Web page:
rose and spoke as follows:—Mr. Speaker; I much approve of the sentiments expressed by the hon. gent. (Mr. Ridley Colburne) who first spoke in this debate. He has stated sufficient ground to satisfy the house, that if it were to adopt the remedies proposed by the author of the Bill, there would ensue evils much greater than those which it is now sought to cure. But there are reasons still more cogent, which induce me to believe, that it is the duty of the house to reject the proposition in its present stage. This is a measure of no ordinary nature; my hon. friend modestly professes to desire only to carry into effect the Resolutions which stand recorded on our Journals; but his Bill is broad and comprehensive in its enactments; and, if passed into a law in its present shape, will alter the composition of parliament in such a degree, that few, indeed, of the persons I have now the honour to address, could retain their seats, if they complied strictly with all the obligations about to be imposed.—It appears to me, that there is no sufficient ground stated for the house to adopt measures of so dangerous and so in- definite a nature. The constitution, under which we enjoy so many blessings, is not the work of art; it is not the work of human wisdom alone, but has been produced by a happy combination of circumstances, during the lapse of ages; and to hazard the safety of such a fabric by measures of dangerous reform, whose consequences the house cannot calculate, seems to be the height of folly and presumption. The hon. baronet (Sir Watkin Wynn) has quoted, with great approbation, the Treating Act, the Bribery Act, and the Act for regulating Elections; I concur with him in the applause that he has bestowed upon those wise statutes; but I wish the house to regulate its conduct by the conduct pursued by our ancestors on those important occasions. It was not on any speculative principles that those acts were adopted; it was not until the evils they were meant to remedy were felt and observed, in their practical effects. Our ancestors were long aware of the consequences of excessive treating at elections; but it was not until the year 1696, when great and extensive evils were endured, by the competition among the great families to obtain returns to parliament, that any legislative remedy was judged necessary. In like manner, bribery may have been coeval with the importance attached to seats in this house; but it was not until the evil was brought before the view of our ancestors, in an aggravated form, at the election for Beverley, that the present act to prevent it was adopted. So, also, the partial decisions on controverted elections had been complained of for a length of time; but it was not until the disease assumed a more malignant character; it was not until parliament, reviewing the repeated decisions it had pronounced, under ministerial influence, on the case of Mr. Wilkes, became ashamed of its own conduct, and applied the remedy contained in Mr. Grenville's Act.—Since all legislative provisions are in themselves evils, by restraining natural liberty, it is not a sufficient ground to have recourse to them, that certain habits prevail which seem unbecoming and improper. We must trace them in their practical consequences; and before the house adopts a legal remedy some practical evil should be apparent, of a plain, distinct, and unequivocal nature.—Now, Sir, whatever may be the various means by which gentlemen attain the honour of sitting in this house, where shall we find the practical evils of the present constitution? Is it in the admission of persons unworthy of so high a trust from education, from character, or from manners; or is it in the neglect and misconduct of parliament itself? I am aware, that parliament, out of doors, is charged with every degree of misconduct. I know, that we are said to be utterly unworthy of public trust; but because we are calumniated abroad, let us not calumniate ourselves. Let our proceedings be carefully examined; let our conduct be compared with the conduct of other public bodies, in other nations, intrusted with similar power, or compared with the conduct of our ancestors in the best periods of our history; and let the country decide whether we have discharged our duty. Let us be judged with reference to what has existed in any age, or in any country. From such an ordeal we shrink not; but let us not be tried on the theoretic principles of virtue, which have never had a practical existence, and are, in fact, inconsistent with the frailties of human nature.—To listen to what has been expressed out of doors, and what indeed has been hinted within these walls, it might be supposed that the Parliament of England resembled the Senate of Venice, legislating only for its own benefit and advantage; but what foundation exists for this and other charges? Have the members of this house been found to exempt themselves from the public burdens in any instance? or, on the contrary, is it not notorious that, amidst the difficulties induced by extended taxation, whenever we are at a loss for a new tax, we have immediate recourse to that class of tax, which bears more immediately upon ourselves—to the assessed taxes? Have we, in any instance, sought peculiar privileges for ourselves? Is not every one of those, which existed at his majesty's accession to the throne, now abolished? And so little effort did this seem to require, that the Bill by which the last of our privileges was extinguished, (Mr. Serjeant Best's Bill,) passed through the house almost without notice; and the process of the law is now, in every respect, the same towards members of this house as towards the lowest and meanest individual in the land. Gentlemen appear to be surprised that I should even mention such topics, so little does the idea enter into the mind of any one among us; but let it be recollected, that to obtain exemptions and privileges for their members, has been the first effort of all public bodies in foreign countries, possessing powers similar to our own.—But are we less careful of the public money than were our ancestors? Is parliament more disposed to lavish the resources of the state than in other times? Amidst facts innumerable, since the Revolution, it is sufficient to state, that even so late as in this reign, when, in 1709 it was proposed to pay the debts of the Civil List, parliament voted the money required; and yet ministers refused to produce the accounts, by which alone the propriety and necessity of the grant could be judged. In the present time, does there exist a minister so lost to all sense of propriety as thus to conduct himself? or, if such a minister could be found, is there a man within these walls who would not raise his voice to express his indignation?—But it is said, that there prevails the greatest abuse in the expenditure of the public resources, and that we are unwilling to make a reform.—Is there any truth, any justice, in the charge?—The knowledge obtained upon this subject is, in it-self a proof of strong desire to reform and amend; since it is the result of the labours of committees appointed by parliament, with a view to examine, and correct, whatever of evil may exist in our system. But with all our diligence, and all our researches, what is the amount of the abuses we have discovered, and what the conduct we have adopted? The abuses discovered in the naval branch of expenditure, by the laborious diligence of a most meritorious commission, must be pronounced as very considerable, compared with the extent of the service. And even the abuses that existed were chiefly carried on in the West Indies, which is beyond the reach of ordinary vigilance, and have now ceased. In the expenditure of the military department there has been found more ground for complaint, as was to have been expected from the indefinite nature of the service to be performed. But has there been shown any tardiness to restrain the evil when discovered? and are not remedies applied, such as promise to be effectual? It has been truly said, that the abuses in each gentleman's private household exceeded the abuses in the public disbursement, on a comparison of their respective amounts. Let gentlemen consider the prodigious magnitude of the services which are carried on; let them consider that they extend to every quarter of the globe; and is it astonishing that, under such cir- cumstances, all the vigilance, all the attention of government, should sometimes be unable to prevent the frauds of the persons in whose hands such trusts are reposed? Do gentlemen expect that any government should be more vigilant in the discharge of its functions than is the Bank itself, whose attention, whose regularity, has ever been proverbial? and yet we find, that in the very simple functions which belong to that body, and in spite of all its care, a fraud was practised upon it a few years ago, to an extent far exceeding any which has taken place in the various and complicated duties, that belong to government. But here again, to form a just estimate of what is due to ourselves, let us compare the practices of former times; let us look to the abuses that existed in the time of the duke of Marlborough, in which he himself, as commander-in-chief of the army, was a participator. What was the conduct of Mr. Walpole, when secretary at war? so late as in the seven-years' War, similar practices prevailed to a degree which enabled our commissaries to start into rivalry with the most ancient and opulent families of the kingdom. In the American war they likewise existed, though not to so enormous an extent; but in the present times the house has the satisfaction to know, that these evils have in all cases been mitigated, and in many completely restrained. Where our commissaries are within the control of government, they have executed their duty with singular purity and honour; in Holland, in Egypt, in Hanover, in Spain: and if in the West Indies considerable frauds were practised in the year 1796, effectual means of correction have now been adopted.—Did the proceeding of the house, not many nights ago, and the countenance given to the propositions of an hon. gent. (Mr. Henry Martin), show an unwillingness to examine and amend whatever there be of evil in our institutions? Did it not appear that the pensions and sinecures amounted to only a one hundred and eightieth part of our annual expenditure? and was there not manifested, on all sides of the house, a disposition to retrench any part of this charge, which should on a fair examination appear superfluous? Is it no proof of public virtue that a revenue exceeding 60 millions is collected at no greater expence than 2,700,000l.; a less rate than is paid by many individuals in this house for the sale of their sugars, or is allowed by the Lord Chancellor to the receiver of any landed estate under his authority? Far from acknowledging neglect or criminality, I confidently maintain, that the conduct of parliament, in late years, gives it a great claim to the confidence and gratitude of the country, which our ancestors never possessed.—But it is said, that, on a late memorable occasion, parliament displayed the grossest proof of misconduct, of corruption, and of contempt of the sentiments and opinions of its constituents. So little am I disposed to regard this transaction in the same light, that I do not hesitate to assert, that when the passions of the people shall be so far abated as to enable them to take a calm and dispassionate view of all the circumstances attendant on it; or were an intelligent foreigner required to pronounce upon it, it must be declared to be a case, which, beyond all others, manifests the power of the popular branch of our constitution. The son of our sovereign holding an office of the highest trust, which, by the acknowledgment of all mankind, he had discharged with eminent ability, put upon his trial by the unanimous voice of this house, on the accusation of a person very little known in parliament, and totally unsupported by any party. After a most patient and laborious investigation, where the chief evidence was a woman under the influence of jealousy and hatred, altogether destitute of character or morals, a personage so exalted in rank and dignity compelled to retire from his high situation, in spite of all the efforts of administration, aided and supported by such parts of opposition as had ever filled or entertained an expectation of filling public stations. But it is denied that this resignation was the result of the opinion expressed by the house of commons itself. It is said a very large proportion of the house decided favourably to the Duke of York, and that it was the voice of the people, alone, which compelled him to resign. In the view that I take of our constitution, considering it as a machine for practical purposes, I am satisfied when a beneficial result is attained; nor am I anxious to inquire, when our object is accomplished, by what means it is brought about; but surely it was parliament itself that compelled his royal highness to resign. No person who observed the public proceeding of the house, and knew the feelings and sentiments that pervaded it, would deny that it was prepared ultimately to hare concurred in a rote for his royal highness's removal from office, had not his resignation prevented it; although it refused to record on the Journals a resolution, which, in a case of much doubt, affixed an indelible reproach on his character. But I am prepared to go still further, and to assert that this result is, in reality, the most beneficial that could be attained; and such as a moderate and politic person would hare desired, whatever had been the light in which he viewed the conduct of the Duke of York. By his removal from office, the great practical object in view was attained; and for all purposes of example, the public nature of the inquiry, and the result, would operate to deter others, quite as forcibly, as if we had proceeded to the severest punishment: at the same time, by refusing to record on our Journals the Resolutions proposed, we abstained from degrading monarchy in the person of a prince so nearly connected with the throne, and escaped from the serious embarrassments which would have ensued, had the regency, or the sovereignty of the realm, descended to a man disgraced and dishonoured by the deliberate and solemn vote of parliament. Lamentable, indeed, will be the condition of the country, when parliament shall be found insensible to the feelings of the nation; but far more calamitous will be the times, when it shall become the mere echo of the voice of the people. Individually we ought to sympathize, we ought to partake of every sentiment of those, by whom, and for whom, our authority is constituted. But in the resolves of parliament, the sentiments of the people ought ever to appear softened and refined; divested of all their grossness; and, above all, purified from that passion and violence which is inseparable from popular feeling. But it is contended, that the practices which this bill attempts to remedy are contrary to the theory of our constitution. After what has passed in parliament; after it has been said, that the practice complained of is "notorious as the sun at noon-day," (see p. 519). it would be prudery in me to deny that something of the kind may exist. But I cannot admit that it is "notorious as the sun at noon-day;" and if such abuses prevail, I believe them to have been, uniformly practised in secrecy. When gentlemen, however, appeal to the theory of our constitution, they appeal to that which I do not distinctly comprehend, to something of which I suspect they themselves have no very definite con- ception. So much, however, is certain, that every theory of our constitution diners altogether from the practice. Our theory supposes the power of the constitution to be lodged in three branches, checking and controlling each other; while it is perfectly evident, that, by the change of circumstances, the whole practical power of the constitution is vested in the house of commons, which, by withholding supplies, may entirely control the other two branches of the constitution. It is sufficient for me to know, that it has produced greater practical benefits than have been found to exist in any other government, ancient or modern; and, as long as we continue to enjoy such blessings, I shall never be studious in the pursuit of theoretical amendments. But another, and a better ground, is taken, when gentlemen say, we seek to restore the constitution to its ancient purity;—this I fully comprehend; I join issue with them; and if they will point out the times in which greater purity existed than in the present times, I will gladly recur to the practices which then prevailed. But let us examine this question: gentlemen would scarcely wish to go back to the times of the Tudors, when parliament was the base instrument of the legal vengeance of our monarch. As little would they recur to the times of the Stuarts. Many useful laws were enacted in the reign of Charles the second; but will it be denied, that almost all the chief leaders in the house were actually in the pay of France? But I suppose that we are to look for an example in the reign of king William, when those self-denying ordinances, which are so much the object of admiration in the present day, (the laws against placemen and pensioners), were passed. Let us look a little at the practice of those times: is it not notorious that the monarch himself received a present of 10,000l..; that the Lord President of the Council received 5,000l.; and that a person was found, who disgraced the chair now so honourably filled, by the acceptance of a bribe of 1,000l.? Nor are these solitary cases. There is scarce a page of the history of those times, in which something of the same sort will not be found. If we proceed to the succeeding reigns, we shall find our ministers, Walpole and Stanhope, acknowledging in this very house their mutual peculations and embezzlements. In the following years, how many abuses were practised in respect of the South-Sea bubble, and the Corporation for the Benefit of the Poor? and how many members of this house were expelled, in consequence of the grossest frauds? Surely then, in no part of sir Robert Walpole's administration shall we find an example of that purity to which we may refer; in fact, it was not until the administration of Mr. Pelham that ministers were free from the reproach of personal corruption, not such practices as are now stated to exist; not the exertion of influence; not arrangements, by which men may come into parliament here to exercise a free agency, all which prevailed to the same degree as at present; but the absolute receipt of monies, of bribes in their own persons, for the vilest and most unworthy purposes. Perhaps it is impossible better to illustrate the difference between those times and the present, than by a reference to what took place concerning the very piece of ground at Chelsea, which has been a matter of so much discussion. Sir Robert Walpole, the minister, without a pretence, scrupled not to obtain from the crown a grant of the land of a national charity, for his own individual benefit; and the transaction passed entirely without notice, whilst the grant of a part of that very ground, for a valuable consideration, proceeding through all the forms required by the law, has set the nation in a ferment. In saying this, however, I desire not to be understood as approving, in any degree, of the latter transaction; it is not for the credit of government, and ought to have been avoided. But let us look at times somewhat more within our own memories; let us look at the administration of lord North. It were needless to weary the attention of the house, by tracing the various instances of ministerial influence, and of parliamentary servility, exhibited in the proceedings on the Middlesex Election; it is sufficient to state, that towards the close of the American war, when most of the counties in England had petitioned for a careful review of our expenditure, the motion of sir George Saville, for laying before parliament the Pension-list, was rejected, and ministers condescended to inform the house of such pensions only as were payable at the exchequer. Does any minister now exist so hardy as to propose to parliament such a vote? or if, lost to shame and prudence, he suggested such a proposition, how many of this corrupt and degraded parliament would support him? These facts are sufficient to prove how much more pure and honest is the pre- sent practise of parliament, when compared with any former period of our history; and, indeed, gentlemen, when they talk of restoring the constitution to its ancient purity, are themselves compelled to acknowledge, that our constitution is in a progressive state of amendment. An hon. gent., (Mr. Whitbread) himself the chief supporter of reform, distinctly stated the fact; he told us, that parliament was reforming itself; that since the Grenville act the franchise of three boroughs had been extended; and that every borough in the kingdom was attempting to free itself from the controul of the patron by whom it had hitherto been ruled. The fact is undeniable; and if 275 members were returned to parliament by individual interest, as was stated in the Petition for Reform in 1797, the proportion is now greatly diminished. No one can deny the sentiment that now pervades every town and city in the empire; nor is it to be doubted, that in a very few years their independence will be exerted to such a degree, that no returns will be made by individuals, but those who are possessed of burgage tenure. Is it nothing, likewise, that, by the operation of the wise laws alluded to early in the debate, all the disorder, all the riot, all the confusion formerly incident to elections, is at an end? In former times these were great and serious evils; they were not the pretences on which the septennial act was justified; but they were felt by grave and well-disposed persons to be of such a nature, as greatly to serve in justifing parliament, when it extended its own power and duration. Even Mr. Burke, in our own times, in arguing this question, speaks of the disorders, attendant on elections as an important consideration, why the duration of parliaments should not be shortened. Every one has read of the disorders that ensued in the metropolis, on the election of Trentham and Vandeput; we ourselves witnessed the evils incident to the elections of Mr. Fox and lord John Townshend. Is it no benefit, that such scenes of violence and disorder are now entirely at an end; and that the elections in 1806 and 1807 were conducted with as little confusion as occurs in the annual choice of our magistrates?—Another great and important change stands recorded, by the most incontrovertible of all evidence—our own proceedings. The house had occasion to scrutinize the mode of election in no less than eighty cases, in the short space of a twelvemonth; and in no one instance was bribery proved to have been practised; and in very few was it even alleged. When there exists such manifest proof of the amended state of our representation, when our laws have been so far effective, it is a little too much for the hon. mover of this Bill to propose to us to enact new and severe laws for the purpose of correcting bribery. This part of his bill is, at least, unnecessary; it is in absolute contradiction to the evidence before us, and seeks to remedy an evil, which is proved to be sufficiently restrained by the laws now actually in being.—But the hon. gent. complains, that the landed interest has lost its preponderance, and that the influence of the monied interest is now too great; an evil which he hopes to cure by the present bill. I would, remind the hon. gent., that this complaint is not new; that it has existed in all times; and was never more loudly urged, than in those times of purity to which we are referred,?—the times of king William; then also was it attempted to set up a distinction between the monied and the landed interest, with as little success as, I hope, will attend the present effort. The hon. gent. deems this mischief to have prevailed chiefly since the year 1784; and even the right hon. gent., (Mr. Windham), whose opinions I much admire on all other points, seems to think, that, by the transactions which then occurred, a great change was produced in our constitution. I agree with that right hon. gent., that a great change did then take place; but it was a change not injurious to the popular branch of the constitution; it was the triumph of the popular part of the constitution over the house itself. In adopting Mr. Fox's East India bill, and by the measures it afterwards pursued, to restore Mr. Fox and lord North to his majesty's councils, parliament acted in direct opposition to the feelings and sentiments of the people; and we need not be astonished, that in the result of the conflict it was defeated. The alteration resulting from that transaction, and the change of representatives in so many places, which ensued upon the general election, consisted, not in any preference for the monied interest, as contrasted with the landed interest, but in moderating the strong spirit of party which before prevailed in the house and the nation. And here I must permit myself a very short observation, on the anxiety gentlemen manifest to profess themselves party- men, and to contend that it is the best and most honourable conduct that can be pursued in parliament. It is not, however, to discuss the question, but to profess my own conviction, that public duty is far better discharged by an imitation of the member for Yorkshire, (Mr. Wilberforce), who, keeping his mind entirely free from all party bias, is ever ready to throw the great weight resulting from his talent and integrity into that scale, which is in danger of being forced from its proper balance.—Waving, however, further observation on this point, it cannot be denied, that, if party must exist, it is highly desirable it should exist in the most mild and moderated form. This I consider to have been the fact in a remarkable degree since the year 1784, and the reason is evident: If, on the one hand, difference of principle among parties would seldom lead to danger or violence, were it not united with a difference of interest among the individuals of which parties are composed; so, on the other, party, when proceeding solely from individual motives of interest, cannot lead men long to depart from truth and justice, in a cultivated age such as the present. In the times of the Stuarts a great difference of principle existed, even among good men, as to the relative power of the crown and of the people. It was not altogether settled at the revolution, since king William ventured to set the will of the crown in opposition to the feeling of the people, in respect to some of our best and most wholesome laws, particularly the law for regulating Trials for Treason, which he rejected during several sessions, and to which his assent was not obtained until the latter period of his reign. The throne was secured to the house of Brunswick by the efforts of the Whigs; and they continued to govern the kingdom until the accession of his present majesty. From that date no difference has existed in this country, founded on any difference of political principle; all classes of party-men have sought only to preserve the constitution such as it is; but the contest that arose respecting the line of policy to be pursued towards America, and the opposite opinions maintained in parliament for so long a time upon that subject, had, in a manner, enlisted parliament under separate leaders. By an union, they at once endeavoured to control their sovereign, and endeavoured to disregard the opinions of the people. Since the failure of that attempt, the party-feeling that has prevailed in the house has been nothing more than preference for one or other of the great leaders, now unfortunately no more, whose talents guided its debates. In point of practical conduct, it is probable that, which ever had been the minister, nearly the same measures as have been pursued, would actually have been adopted. Under such circumstances, it is not possible that the spirit of party should pervert, in any very great degree, men's fair and honest judgments. By this abatement of party-spirit; by the great influence of public opinion on our proceedings; and sometimes by the direct part, which the people have taken in public affairs, expressed in the resolutions of public bodies; the increase of the influence of the crown, arising from its enlarged revenue and expenditure, has been counteracted. Since that time, the warmest friends and the most zealous supporters of administration, have always reserved to themselves a freedom to withhold their support, and even to oppose measures of which they did not approve; and parliament will be found to have displayed a degree of independence, which, on no former occasion, was manifested. Symptoms of this spirit were first shewn in respect of taxation. In former times, a minister, who failed in persuading parliament to adopt a tax, seldom retained his power any long period of time. The fall of sir Robert Walpole soon followed the rejection of his propositions for the Excise; but Mr. Pitt was compelled to give up the Shop-Tax, the Maid-Servants' Tax, and the tax on Succession to real property, without any abatement of his general power or influence. When the Declaratory Bill for India was introduced, many of his best friends asserted their free agency, professing still the same warm desire to support his administration. The same spirit was more distinctly shewn in respect of the general plan of fortification; and, notwithstanding the brilliant success which had attended his measures in Holland, and the recent submission of Spain, when he proposed to involve this country in a war with Russia, the attempt was resisted, and parliament asserted its right of judgment—a circumstance the more remarkable, when it is considered that this was a question depending on details, known only to the cabinet, and on which parliament had always been used to vote on confidence. But the case, which, beyond all others, proved the independence and virtue of parliament, was the proceeding adopted concerning lord Melville. We saw a minister, who had been in office for 20 years, who had displayed great talents and ability, who possessed the favour of his sovereign, and enjoyed the confidence of his country in a high degree, at once driven into disgrace, for neglecting to restrain the conduct of a dependant in the misuse of the public money. Neither the influence of administration, the power of the crown, nor the tears of Mr. Pitt, were found availing to induce the house to abstain from requiring his removal from the privy council, on an occasion where he had failed in his duty to his country. All these are proofs of a degree of independence, of public spirit, and of public virtue, which will not be found in the history of any nation, or in the proceedings of parliament during the times of our ancestors. They abundantly prove, that we have discharged our duty with honour and integrity; and should induce the house to disregard the present clamour, which must soon subside; being founded in an exaggerated and impassioned view of a late transaction, and in no degree justified by our conduct, which, in every stage, has been wise, moderate, and just. Influenced by these sentiments, I maintain that no change is necessary; but, even if a change were necessary, is the bill of the hon. gentleman calculated to amend the character or composition of parliament? What is the conduct of the persons whom he seeks to exclude from this house? If I ask out of doors, or even if I ask some within these walls, they will answer like the hon. baronet, (Sir Watkin Wynn.) that they are peculators and jobbers, who having bought their seats seek only to obtain a remuneration for the expenditure they have thus incurred, who are at all times ready to say to their constituents (in the words of the story), "I have bought you, and now I will sell you." But is this the fact? and are they found to discharge their duty less conscientiously than other members? What is the class of persons supposed to purchase seats in this house? Merchants of extended connexion, and of great wealth; men who have served their country abroad in the naval and military profession; lawyers of great eminence; or persons who by any other means have arrived at considerable affluence or distinction. Having provided for all the necessaries and luxuries of life, and a surplus still remaining, instead of wasting it in maintaining an increased retinue, or more splendid equipage, they dispose of it in obtaining an introduction to this assembly, anxious to become known to all who are great and eminent among their countrymen; and often honestly hoping, that when questions come under discussion, in which, from the habits of their life, they are conversant, they may be useful to their country. They are men who have a disposition to preserve, if not always endowed with a capacity to amend, the constitution of their country. The powers of the legislature are at least safe in their hands. And what is the course they are found to pursue? They generally support the ministers to whom his majesty has intrusted the administration of public affairs; and such generally is the first duty of every good citizen, in dangerous and critical times like the present. But whenever measures of a doubtful nature are proposed, are they the persons who most readily sacrifice their feelings and opinions at the shrine of power? Are they the men who adopt the measures and opinions of government by wholesale? Consider the case [of Mr. Dick] so lately brought under our review: here we find a gentleman connected with government by long habits, and bound by the ties of relation to the chief minister of Ireland, his guardian and his friend, retiring from the honourable situation which he possessed, rather than give a vote contrary to his feelings. Or, if the test of virtue be the conduct pursued by members of parliament in respect of the Duke of York, it will be found that there is among the famed 125 a larger proportion of gentlemen, such as the present bill would exclude from parliament, than of persons connected with the landed interest; and an infinitely greater proportion, than of persons who are supposed to be connected with the aristocratic branch of our constitution. I call upon gentlemen on both sides of the house, who have filled official situations, to declare whether it is amongst this class of persons that the most importunate suitors at the treasury are to be found. For themselves, they are precluded by their situations from seeking any thing; for their families, it general, they have little to desire; for their constituents, no provision can be necessary from the nature of the circumstances. Some may require facilities for their commerce; others may occasionally possess an ambition to be raised to the honour of the baronetage; but, upon the whole, I am confident that they are the persons, who least frequently are found to solicit favours, and who, in the votes they give, discharge their duty most conscientiously. Now what ground can there be, either from experience or from speculative earning, to suppose that, if the law proposed could be rendered effective, and persons possessing parliamentary patronage were precluded from disposing of it in the way asserted, and compelled to fill their seats with candidates who made them no return, such men would better discharge their parliamentary duties? Were persons possessing parliamentary influence so to dispose of it, are we to expect that they would seek no reward, or have no personal objects to gratify? Is this consistent with human nature, or with experience? They would equally seek some selfish gratification; but, instead of obtaining it in the manner they now do, hey most obtain it from government. On this point we are not without experience, and I wish the house calmly to weigh the practical results. Let us suppose a gentleman, possessed of considerable parliamentary influence, acquired, as some will say, by the basest arts of management, but, as may probably be the case, by exercising kindness and protection to all around him,—suppose him to seek return, for the pains and labour he has exercised in the acquirement of so great an influence, by introducing to parliament persons connected with the monied interest,—suppose even that he adopts only such as are recommended by the treasury; at least the tie by which they are bound is loose in its nature, and will be found to serve only on ordinary occasions. While the machine of state proceeds in its ordinary course they may be found to lend a willing aid; but whenever doubts occur, whenever points arise, on which men of honourable minds may fairly differ, they will be found divided in opinion, each asserting his own conception of the case. Suppose the same power and influence exerted gratuitously to return to parliament friends of the minister; even if that minister were as great, and as powerful, and as virtuous as Mr. Pitt, could he withhold from one to whom he owed so great an obligation successive degrees of advancement in the peerage, even if two steps were required in the course of one year? If, on the death of such a minister, he transferred his powerful aid to his successor, would a minister, as stern and rigid in the discharge of his duty as lord Grenville, refuse to such a person those honours of the peerage, which are mostly confined to characters who have upheld the glory of their country by the most brilliant achievements in its military service, or directed its councils in the Cabinet. Or suppose another course adopted; that, instead of an alliance with government, he should adopt the party of opposition; not only support them by his friends, but at a time, when no hope of returning to power remained, when their case seemed utterly hopeless, actually bring into parliament several who had once been members of administration. If by any change of fortune those ministers were again called to power, what bounds can be set to his claims, and to their honest gratitude? what honours, what distinctions, would not be heaped upon him? or to what office in the church, in the revenue, or in the military or naval service, would not his recommendation be considered to afford a most incontrovertible claim? And are these imaginary cases; or will not every one recognize their existence within his own remembrance? However unfitting, however unseemly, the practice alledged, I do not hesitate to assert, that, in its practical effects, it is far more benefical, than if the possessor of parliamentary influence be compelled to seek a return in the way described. In the one case, a remuneration is obtained, sometimes from the innocent vanity, often from the laudable ambition, of him who enters this house. In the other, it will be sought by the pursuit of those honours, which ought only to be the reward of eminent service, or by promoting to all the offices of the state the dependents and connections of the possessors of parliamentary influence. In the one instance men come into parliament by means which we may not approve; but, when here, are generally found to exercise their duty with a fair portion of independence and impartiality. In the other, they may enter the house in a manner to which no reproach belongs; but, when here, they will be found to be no more than the mere organs of their patron, who, having made his arrangements with one or other party, announces his will by these his instruments. Can any man hesitate to say by which of these courses the public service will be best promoted? But it is not only on public occasions that such an influence will be found to be mischievous; even on questions which are more of a judical than of a public nature, in all questions that regard private rights, we shall find that, as often as private bills are under discussion, the same baneful and predominating influence will assert its power; nor is this mere speculative reasoning: every gentleman must already have felt and witnessed its operation. But the hon. gent. has conceived, that by his bill a larger portion of the landed interest will be introduced to the house. If the landed interest are to exercise the same arts in boroughs which are now supposed to be practised by the monied interest, I really do not see in what respect we shall be gainers; and if he supposes that persons possessed of parliamentary influence will use it only in favour of their neighbours in the country, he indulges the most groundless hope. Do the present possessors of influence, who are supposed to disdain all pecuniary advantage, seek for representatives among that class of persons? Do they not prefer their relations, or persons over whom they can preserve a direct control? or gentlemen bred to the law, who, by their talents and elocution, may advance the interests of the party they espouse? Or, do they not sometimes appear in parliament, as in a court of justice, by their attorney? There is, however, another class of boroughs, in which the hon. gent. may suppose his landed friends will be received with favour. He may indulge the expectation, that many of those, who now court merchants and bankers from London, will select in their stead the landed gentlemen in the neighbourhood: but this is no less a visionary hope; they must either make themselves acceptable by the same means as are now found efficacious; or the person, who is now content to perform the subordinate duty of agent and manager, will himself be the member. He is the person immediately known and connected with the electors in small boroughs; he manages all their affairs; he assists them amidst all their wants and necessities; and, if they exercise a pure and unbiassed choice, to him will it be directed. Then indeed would our constitution be destroyed; then would the representatives of the nation no longer represent its property; and the experience of a great and powerful kingdom has sufficiently demonstrated, that, if ever power and property are disunited, the possessors of power will very soon wrest the property from the inert and nerveless hands in which it is vested. Deeply impressed with a conviction of the danger of the mea- sure, in its present form, I implore the house to pause before it gives countenance to innovations, whose operation human wisdom cannot foresee. We possess a judicial system so perfect, that no improvement of it has been suggested, even by those who indulge in speculations on all other subjects. The first object of every political association, security of person and property, is enjoyed in a degree to which no other nation ever attained, even at a moment when the ambition and violence of our enemy compels us to maintain a standing army of 200,000 men. A revenue of sixty millions is brought into the exchequer at a cheaper rate than any individual can collect his own rents. And if, in so vast an expenditure, some abuses and some frauds have been discovered, let it be remembered, that, even in our own domestic management, some portion of waste is ever united with great wealth: than an anxious desire prevails to correct whatever is faulty; that our government is conducted on more honourable principles than at any antecedent period; and that parliament, whatever may be the seeming imperfections attendant on the various modes of election, unites within its walls "every thing illustrious in rank or descent, in hereditary and acquired opulence, in cultivated talents, in military, civil, naval, and political distinction, that the country affords*." If, enjoying such blessings, the people are discontented: if, in such hands, they are no longer willing to repose the management of their affairs, I despair of my country; and must prepare for scenes such as have been exhibited among other nations. Let us not, however, be accessaries to these calamities, by legislating in order to satisfy the people, as it has been termed; or, more plainly speaking, by legislating under the impulse of fear. Let us discharge our duty with firmness and courage. If, upon an impartial examination of our own conduct, we are conscious that there exists among ourselves a taint so foul as to require a radical and fundamental change, let us adopt it; but let us not indulge the vain hope of appeasing popular clamour by countenancing measures at this period, which, at no other, would be deemed wise or expedient.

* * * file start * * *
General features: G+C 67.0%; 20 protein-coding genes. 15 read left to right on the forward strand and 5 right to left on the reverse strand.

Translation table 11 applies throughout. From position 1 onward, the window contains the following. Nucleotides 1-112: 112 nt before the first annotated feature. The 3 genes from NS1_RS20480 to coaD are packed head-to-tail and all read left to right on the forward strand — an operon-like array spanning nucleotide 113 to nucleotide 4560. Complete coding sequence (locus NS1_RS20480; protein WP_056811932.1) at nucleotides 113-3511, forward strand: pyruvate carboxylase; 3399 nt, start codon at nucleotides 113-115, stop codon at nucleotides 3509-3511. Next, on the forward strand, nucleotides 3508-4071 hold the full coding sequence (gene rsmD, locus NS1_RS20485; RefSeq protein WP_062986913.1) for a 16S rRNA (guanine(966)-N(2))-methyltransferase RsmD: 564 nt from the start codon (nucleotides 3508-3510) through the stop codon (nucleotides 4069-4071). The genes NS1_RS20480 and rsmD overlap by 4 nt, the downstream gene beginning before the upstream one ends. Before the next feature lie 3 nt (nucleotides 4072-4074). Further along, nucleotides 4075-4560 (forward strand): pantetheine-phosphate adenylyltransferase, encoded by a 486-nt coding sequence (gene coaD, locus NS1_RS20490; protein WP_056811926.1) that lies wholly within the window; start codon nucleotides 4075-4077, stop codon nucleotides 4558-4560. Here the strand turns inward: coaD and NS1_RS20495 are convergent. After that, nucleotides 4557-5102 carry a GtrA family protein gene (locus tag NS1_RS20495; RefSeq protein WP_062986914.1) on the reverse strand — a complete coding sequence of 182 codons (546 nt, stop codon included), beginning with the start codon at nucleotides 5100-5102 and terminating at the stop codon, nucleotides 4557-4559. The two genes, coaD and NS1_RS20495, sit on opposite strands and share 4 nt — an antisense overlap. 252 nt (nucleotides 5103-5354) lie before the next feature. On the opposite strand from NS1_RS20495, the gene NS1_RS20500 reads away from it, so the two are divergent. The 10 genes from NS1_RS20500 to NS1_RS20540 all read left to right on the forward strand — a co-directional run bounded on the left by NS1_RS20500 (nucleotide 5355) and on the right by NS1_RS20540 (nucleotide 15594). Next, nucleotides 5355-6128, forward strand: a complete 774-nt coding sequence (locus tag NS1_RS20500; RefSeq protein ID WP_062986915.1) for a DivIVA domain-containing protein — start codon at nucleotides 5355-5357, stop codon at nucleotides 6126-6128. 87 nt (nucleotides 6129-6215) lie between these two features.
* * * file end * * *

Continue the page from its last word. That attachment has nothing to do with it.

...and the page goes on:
Mr. Lemon

then moved that the debate be adjourned, and it was accordingly adjourned to Thursday next.

*Mr. Burke.